Hamas gains edge as border crisis eases
Palestinian militants and Egypt restored some order on the border Sunday, and Hamas gains leverage in negotiations.
Jerusalem and Egypt
The Gaza border crisis showed signs of easing Sunday. The militant Palestinian group Hamas, which controls the territory, encouraged Gazans to go home after hundreds of thousands had streamed across the Egyptian border in the past five days.Skip to next paragraph
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At the same time, Egypt tightened security in the border town of Rafah and began repairing the barriers, breached by Hamas, that separate it from the impoverished coastal strip of 1.5 million Palestinians.
But as the holes are patched, analysts say Hamas not only has broken out of its physical isolation, but is emerging with a stronger negotiating position on several fronts. "At this moment, Hamas is the only address for discussing the Egyptian-Gazan border regime. Hamas is also the only address for Israel right now to solve the practical problems of the open border. If this isn't a victory, I don't know what is," says Yaron Ezrahi, a political science professor at Hebrew University.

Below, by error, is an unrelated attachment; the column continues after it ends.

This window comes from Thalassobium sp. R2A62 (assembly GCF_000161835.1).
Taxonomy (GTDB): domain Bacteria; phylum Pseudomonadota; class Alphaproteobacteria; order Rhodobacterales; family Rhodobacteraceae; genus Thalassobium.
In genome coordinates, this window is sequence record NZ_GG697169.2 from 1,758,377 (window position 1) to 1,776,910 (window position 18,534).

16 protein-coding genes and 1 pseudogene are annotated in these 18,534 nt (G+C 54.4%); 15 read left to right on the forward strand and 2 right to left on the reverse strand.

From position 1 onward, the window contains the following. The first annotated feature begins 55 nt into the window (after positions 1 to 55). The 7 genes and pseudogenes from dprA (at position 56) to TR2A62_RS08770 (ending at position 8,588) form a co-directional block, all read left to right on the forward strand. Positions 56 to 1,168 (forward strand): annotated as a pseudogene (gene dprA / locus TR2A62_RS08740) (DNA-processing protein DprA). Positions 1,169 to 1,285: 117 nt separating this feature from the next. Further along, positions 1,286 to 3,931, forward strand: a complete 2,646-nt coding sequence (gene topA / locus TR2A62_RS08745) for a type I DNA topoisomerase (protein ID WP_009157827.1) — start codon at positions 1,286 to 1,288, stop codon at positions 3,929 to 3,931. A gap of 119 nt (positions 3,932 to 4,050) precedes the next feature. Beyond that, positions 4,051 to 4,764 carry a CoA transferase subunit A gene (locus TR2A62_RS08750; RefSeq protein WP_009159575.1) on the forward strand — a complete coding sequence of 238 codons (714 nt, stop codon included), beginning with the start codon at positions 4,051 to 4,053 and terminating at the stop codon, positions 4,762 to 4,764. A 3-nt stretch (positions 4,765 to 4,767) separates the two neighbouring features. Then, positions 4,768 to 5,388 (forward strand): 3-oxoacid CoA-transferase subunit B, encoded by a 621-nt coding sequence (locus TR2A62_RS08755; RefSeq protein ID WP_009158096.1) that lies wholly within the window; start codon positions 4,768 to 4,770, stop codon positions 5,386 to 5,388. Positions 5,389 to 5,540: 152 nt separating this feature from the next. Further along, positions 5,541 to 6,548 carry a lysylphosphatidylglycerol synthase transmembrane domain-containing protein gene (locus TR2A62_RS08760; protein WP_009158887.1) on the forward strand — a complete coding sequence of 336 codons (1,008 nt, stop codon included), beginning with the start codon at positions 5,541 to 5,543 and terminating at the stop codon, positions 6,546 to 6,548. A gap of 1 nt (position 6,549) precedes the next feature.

He suggested two scenarios for the fallout of the border problem. One, which he sees as a positive, is that "it could encourage four-way negotiations [between Israel, Egypt, Hamas, and Fatah] which might result in practical solutions and accommodations. But, the downside, he says, is the "worsening of the relationship between Israel and Egypt, and disempowering [Palestinian President Mahmoud Abbas] to even claim that he even speaks for Gaza."
Israeli Prime Minister Ehud Olmert and Mr. Abbas met for more than two hours Sunday on the border issue, with Israel ultimately pledging to help ease the humanitarian situation in Gaza by resuming shipments of basic necessities such as fuel and electricity.
"The Gaza Strip events were a prominent part of the meeting, which was held in an atmosphere of joint cooperation. Both sides agree that the humanitarian aid and other supplies would continue to be serviced to the Gaza Strip," says David Baker, a spokesman for Mr. Olmert.
A precise solution to the question of how to close up the remaining holes in the wall, which expanded over the weekend as Palestinians drove bulldozers through the opening to flatten the area and allow more cars to go through, was not discussed, Mr. Baker says. That will be the focus of a meeting expected to be held Wednesday between Abbas and Egyptian President Hosni Mubarak.
Olmert said after meeting Abbas that Israel would continue to act against Hamas in Gaza, but would not allow a major humanitarian crisis to develop there.
His hand, however, was all but forced when, earlier Sunday, Israel's High Court of Justice ruled that, effective immediately, the fuel supply to the Gaza Strip must be restored. The decision was forced by the appeals of two Israeli human rights groups. The groups said that even the court's ruling to supply 2.2 million liters of fuel per week was a figure that still falls short of what Gazans need.